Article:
Biography Of James M. Cain

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Biography of James M. Cain On July 1, 1892 James Mallahan Cain - the first of five children "“ was born. At age six he entered school in Annapolis and also met his best friends, Henry Hopkins. They remained friends until Cain's death in 1977. As a child Jamie loved to read and was often teased by other students. Professor Clarence W. Stryker, a member at St. John's faculty, recognized Cain's passion and introduced him to Alice in Wonderland, which to the end of his life remained his favorite novel. Cain surrounded himself with Alice, The Jungle Books, Tales of Peter Rabbit, and The Adventures of Sherlock Holmes. "These were his favorites, and he would read them over and over again ["¦] Of all the books he read when he was young, these early favorites were the ones that lived" (Hoopes 10). Now head of the Annapolis School Board, Jim Cain (Cain's father) was proud of his wunderkind and arranged it so that Cain was moved ahead from third grade to fifth.

"["¦] Cain later thought the move was possibly the worst thing that ever happened in his childhood, and he regretted all his life that his father did not have enough sense to veto it" (Hoopes 12). Cain grew up in Annapolis, Maryland until the summer of 1903. Dr. Jim Cain was going to be the president of Washington College in Chestertown, Maryland.

Life in Chestertown was worse than in Annapolis. When he entered the Chestertown public school, he was in the seventh grade on the Eastern Shore, which was part of high school. His classmates knew he had a lot of talent but made fun of him by calling him "Pedro" for unknown reasons. In 1909 the Pegasus (college yearbook) said "Pedro, the awkwardest man of the class, runs the track like a turkey, with both wings broken" (qdt. in Hoopes 25). But the yearbook also showed how active and involved he was in school. He was a member of the Adelphia Literary Society, vice-president of his class in 1907-1908, a member of the Glee and Mandolin clubs, class historian in 1909 and 1910, literary editor of the Pegasus in 1909 and 1910, and class poet.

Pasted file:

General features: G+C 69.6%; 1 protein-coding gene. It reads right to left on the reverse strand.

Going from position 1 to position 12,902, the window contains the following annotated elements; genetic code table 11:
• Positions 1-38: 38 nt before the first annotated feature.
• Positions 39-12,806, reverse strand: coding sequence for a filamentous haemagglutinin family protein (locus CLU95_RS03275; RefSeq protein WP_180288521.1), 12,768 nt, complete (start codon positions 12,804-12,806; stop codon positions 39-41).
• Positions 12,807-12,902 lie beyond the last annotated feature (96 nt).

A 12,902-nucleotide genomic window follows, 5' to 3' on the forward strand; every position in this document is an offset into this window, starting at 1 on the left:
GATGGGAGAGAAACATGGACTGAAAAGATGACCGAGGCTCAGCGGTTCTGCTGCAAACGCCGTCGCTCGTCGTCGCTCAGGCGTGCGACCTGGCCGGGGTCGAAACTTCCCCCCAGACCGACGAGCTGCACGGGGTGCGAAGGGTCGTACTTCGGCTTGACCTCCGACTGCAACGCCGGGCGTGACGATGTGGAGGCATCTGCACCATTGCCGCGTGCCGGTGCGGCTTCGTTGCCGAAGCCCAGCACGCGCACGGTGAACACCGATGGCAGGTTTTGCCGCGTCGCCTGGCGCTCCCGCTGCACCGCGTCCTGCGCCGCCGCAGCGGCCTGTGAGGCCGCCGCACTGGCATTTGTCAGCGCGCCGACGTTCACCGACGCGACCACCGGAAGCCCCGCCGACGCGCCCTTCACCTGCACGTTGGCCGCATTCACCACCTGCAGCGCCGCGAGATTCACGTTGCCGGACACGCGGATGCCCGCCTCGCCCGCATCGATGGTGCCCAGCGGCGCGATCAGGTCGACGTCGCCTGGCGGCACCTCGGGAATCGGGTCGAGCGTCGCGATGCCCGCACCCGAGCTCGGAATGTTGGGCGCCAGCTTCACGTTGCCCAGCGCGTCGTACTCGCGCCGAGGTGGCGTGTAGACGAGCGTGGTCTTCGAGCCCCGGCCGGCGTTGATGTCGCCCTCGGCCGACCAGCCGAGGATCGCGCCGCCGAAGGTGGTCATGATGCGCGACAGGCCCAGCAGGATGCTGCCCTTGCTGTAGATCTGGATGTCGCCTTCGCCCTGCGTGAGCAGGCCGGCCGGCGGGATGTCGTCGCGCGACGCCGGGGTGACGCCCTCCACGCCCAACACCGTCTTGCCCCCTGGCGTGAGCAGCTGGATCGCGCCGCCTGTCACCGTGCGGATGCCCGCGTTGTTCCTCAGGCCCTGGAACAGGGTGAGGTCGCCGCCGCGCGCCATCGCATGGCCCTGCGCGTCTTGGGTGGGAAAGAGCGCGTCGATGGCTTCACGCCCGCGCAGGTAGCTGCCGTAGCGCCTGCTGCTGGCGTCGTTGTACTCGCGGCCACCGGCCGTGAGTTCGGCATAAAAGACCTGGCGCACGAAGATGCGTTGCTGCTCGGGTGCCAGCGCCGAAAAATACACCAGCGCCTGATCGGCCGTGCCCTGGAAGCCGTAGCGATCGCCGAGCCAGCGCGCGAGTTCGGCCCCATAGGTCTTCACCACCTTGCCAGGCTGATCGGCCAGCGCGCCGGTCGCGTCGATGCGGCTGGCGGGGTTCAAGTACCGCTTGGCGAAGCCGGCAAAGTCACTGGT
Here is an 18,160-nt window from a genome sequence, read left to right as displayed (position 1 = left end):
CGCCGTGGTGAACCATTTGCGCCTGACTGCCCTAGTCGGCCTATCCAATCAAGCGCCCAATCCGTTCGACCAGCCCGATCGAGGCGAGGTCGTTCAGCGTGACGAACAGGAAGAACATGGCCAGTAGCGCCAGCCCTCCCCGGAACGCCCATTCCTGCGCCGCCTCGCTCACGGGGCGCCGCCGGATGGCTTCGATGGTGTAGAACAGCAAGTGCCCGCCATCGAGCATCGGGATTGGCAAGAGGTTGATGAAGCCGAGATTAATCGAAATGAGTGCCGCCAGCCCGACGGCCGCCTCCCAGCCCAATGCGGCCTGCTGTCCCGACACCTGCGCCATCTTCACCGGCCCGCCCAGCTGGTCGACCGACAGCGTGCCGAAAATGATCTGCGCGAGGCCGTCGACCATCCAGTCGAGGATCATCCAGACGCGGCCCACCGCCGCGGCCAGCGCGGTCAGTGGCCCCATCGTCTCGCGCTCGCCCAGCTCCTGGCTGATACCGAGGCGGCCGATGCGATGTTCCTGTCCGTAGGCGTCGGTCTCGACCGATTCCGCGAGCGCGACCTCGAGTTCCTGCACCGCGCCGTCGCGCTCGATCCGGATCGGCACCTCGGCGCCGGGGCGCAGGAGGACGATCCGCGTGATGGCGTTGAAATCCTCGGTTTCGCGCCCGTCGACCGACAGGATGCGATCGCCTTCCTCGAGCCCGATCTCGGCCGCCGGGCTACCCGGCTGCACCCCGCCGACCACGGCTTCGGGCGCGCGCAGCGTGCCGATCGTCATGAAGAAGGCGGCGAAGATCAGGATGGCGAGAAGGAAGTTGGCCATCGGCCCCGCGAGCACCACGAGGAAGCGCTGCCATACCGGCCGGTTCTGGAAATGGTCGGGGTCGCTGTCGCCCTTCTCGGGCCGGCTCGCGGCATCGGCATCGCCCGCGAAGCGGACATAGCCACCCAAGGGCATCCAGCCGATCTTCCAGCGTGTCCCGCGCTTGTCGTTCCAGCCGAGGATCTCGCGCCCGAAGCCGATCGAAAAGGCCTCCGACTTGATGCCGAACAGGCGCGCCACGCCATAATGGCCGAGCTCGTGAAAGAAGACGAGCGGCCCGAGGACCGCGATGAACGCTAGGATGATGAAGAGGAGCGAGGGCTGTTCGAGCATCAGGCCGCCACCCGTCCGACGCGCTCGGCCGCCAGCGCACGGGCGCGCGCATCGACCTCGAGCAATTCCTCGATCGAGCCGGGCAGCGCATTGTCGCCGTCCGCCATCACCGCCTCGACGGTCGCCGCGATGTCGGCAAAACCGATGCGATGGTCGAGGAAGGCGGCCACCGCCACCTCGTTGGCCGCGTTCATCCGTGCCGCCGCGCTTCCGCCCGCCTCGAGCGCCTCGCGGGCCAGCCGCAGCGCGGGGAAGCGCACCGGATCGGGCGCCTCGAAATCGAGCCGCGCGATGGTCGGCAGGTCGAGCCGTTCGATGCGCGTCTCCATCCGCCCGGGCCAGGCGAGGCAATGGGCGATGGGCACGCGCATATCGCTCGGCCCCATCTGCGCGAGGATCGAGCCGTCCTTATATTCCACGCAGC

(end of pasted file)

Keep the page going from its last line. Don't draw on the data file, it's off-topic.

After graduating from Washington College in 1910, Cain was inspired to become a professional opera singer by his mother. In 1913 he moved to Washington D. C. and studied singing. Voice lessons confirmed that he would never become an opera singer, and while sitting on a bench in Lafayette Park in Washington he came to the conclusion that he would become a writer. He returned to Chestertown in 1914 and started to teach English and mathematics at Washington College for his father. While teaching he got his master's degree in 1917.

Between 1917 and 1923 he was a reporter for first the Baltimore American and then for the Baltimore Sun, enlisted as a private in the army during WWI and edited The Lorraine Cross for the 79th Division, married Mary Rebekah (divorced in 1923), and became a professor at St. John's.

Through 1924 and 1931 Cain was a struggling writer. He had a couple of articles published in newspapers and magazines. He would skip from one paper to another hoping to get bits and pieces published. He would marry a second time to Elina Sjoster Tyszecka of Finland but only to end up in divorce after just three years. In 1931 he became the managing editor of The New Yorker and stayed there for ten months. Later that year he moved to Hollywood and would remain there for seventeen years, writing scripts for Paramount, Columbia, Metro-Goldwyn-Mayer, Warner Brothers, Universal, and continued to articles and syndicated columns.

At forty-two Cain's first novel, The Postman Always Rings Twice, was published in 1934. But getting out in the open was the hard part. Cain was devastated to hear that his novel was rejected from Knopf, a publisher in New York. Knopf had written back to Cain saying that it was good story but it needed to be tinkered with a bit. First the novel was too short. It was only 35,000 word and not at lest 40,000. Knopf also didn't like the original title, Bar-B-Que. What hurt most was what Knof wrote in the last paragraoh in the letter. "You have done some superb things for Henry Mencken ["¦] and I think it is only a matter of time before you reach out into more sustained efforts that will be capable of making some real money as books" (qtd. in Hoopes 235) Frank would stay mad for years but his novel was finally published after a lot of persuasion towards Knopf.